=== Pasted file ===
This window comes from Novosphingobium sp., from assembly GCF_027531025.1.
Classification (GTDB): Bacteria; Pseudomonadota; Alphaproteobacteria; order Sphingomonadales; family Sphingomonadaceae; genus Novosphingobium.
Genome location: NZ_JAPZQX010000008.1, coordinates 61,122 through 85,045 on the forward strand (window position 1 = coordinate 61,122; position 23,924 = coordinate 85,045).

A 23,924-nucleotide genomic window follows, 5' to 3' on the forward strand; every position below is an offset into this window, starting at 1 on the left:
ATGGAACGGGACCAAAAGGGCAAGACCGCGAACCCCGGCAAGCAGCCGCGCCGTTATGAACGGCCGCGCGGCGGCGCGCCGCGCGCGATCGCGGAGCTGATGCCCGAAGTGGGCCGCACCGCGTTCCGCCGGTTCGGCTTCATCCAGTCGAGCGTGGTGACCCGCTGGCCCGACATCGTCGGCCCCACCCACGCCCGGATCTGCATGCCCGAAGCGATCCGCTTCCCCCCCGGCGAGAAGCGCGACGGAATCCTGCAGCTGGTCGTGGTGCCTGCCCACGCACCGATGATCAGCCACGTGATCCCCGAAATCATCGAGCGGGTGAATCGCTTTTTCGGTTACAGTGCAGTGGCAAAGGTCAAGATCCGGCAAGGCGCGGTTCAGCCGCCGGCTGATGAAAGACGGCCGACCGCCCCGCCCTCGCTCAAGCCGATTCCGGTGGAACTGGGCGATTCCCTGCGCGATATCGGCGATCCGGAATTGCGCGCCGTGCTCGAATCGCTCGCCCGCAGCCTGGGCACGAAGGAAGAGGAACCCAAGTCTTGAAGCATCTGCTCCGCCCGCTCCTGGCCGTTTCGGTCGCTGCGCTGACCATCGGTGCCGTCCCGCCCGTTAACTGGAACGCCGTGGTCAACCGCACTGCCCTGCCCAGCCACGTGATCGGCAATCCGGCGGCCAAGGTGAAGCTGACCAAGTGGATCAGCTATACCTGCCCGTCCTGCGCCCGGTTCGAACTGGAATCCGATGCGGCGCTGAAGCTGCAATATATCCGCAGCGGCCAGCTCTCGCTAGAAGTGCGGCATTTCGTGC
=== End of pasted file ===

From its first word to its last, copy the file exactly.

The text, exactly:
This window comes from Novosphingobium sp., from assembly GCF_027531025.1.
Classification (GTDB): Bacteria; Pseudomonadota; Alphaproteobacteria; order Sphingomonadales; family Sphingomonadaceae; genus Novosphingobium.
Genome location: NZ_JAPZQX010000008.1, coordinates 61,122 through 85,045 on the forward strand (window position 1 = coordinate 61,122; position 23,924 = coordinate 85,045).

A 23,924-nucleotide genomic window follows, 5' to 3' on the forward strand; every position below is an offset into this window, starting at 1 on the left:
ATGGAACGGGACCAAAAGGGCAAGACCGCGAACCCCGGCAAGCAGCCGCGCCGTTATGAACGGCCGCGCGGCGGCGCGCCGCGCGCGATCGCGGAGCTGATGCCCGAAGTGGGCCGCACCGCGTTCCGCCGGTTCGGCTTCATCCAGTCGAGCGTGGTGACCCGCTGGCCCGACATCGTCGGCCCCACCCACGCCCGGATCTGCATGCCCGAAGCGATCCGCTTCCCCCCCGGCGAGAAGCGCGACGGAATCCTGCAGCTGGTCGTGGTGCCTGCCCACGCACCGATGATCAGCCACGTGATCCCCGAAATCATCGAGCGGGTGAATCGCTTTTTCGGTTACAGTGCAGTGGCAAAGGTCAAGATCCGGCAAGGCGCGGTTCAGCCGCCGGCTGATGAAAGACGGCCGACCGCCCCGCCCTCGCTCAAGCCGATTCCGGTGGAACTGGGCGATTCCCTGCGCGATATCGGCGATCCGGAATTGCGCGCCGTGCTCGAATCGCTCGCCCGCAGCCTGGGCACGAAGGAAGAGGAACCCAAGTCTTGAAGCATCTGCTCCGCCCGCTCCTGGCCGTTTCGGTCGCTGCGCTGACCATCGGTGCCGTCCCGCCCGTTAACTGGAACGCCGTGGTCAACCGCACTGCCCTGCCCAGCCACGTGATCGGCAATCCGGCGGCCAAGGTGAAGCTGACCAAGTGGATCAGCTATACCTGCCCGTCCTGCGCCCGGTTCGAACTGGAATCCGATGCGGCGCTGAAGCTGCAATATATCCGCAGCGGCCAGCTCTCGCTAGAAGTGCGGCATTTCGTGC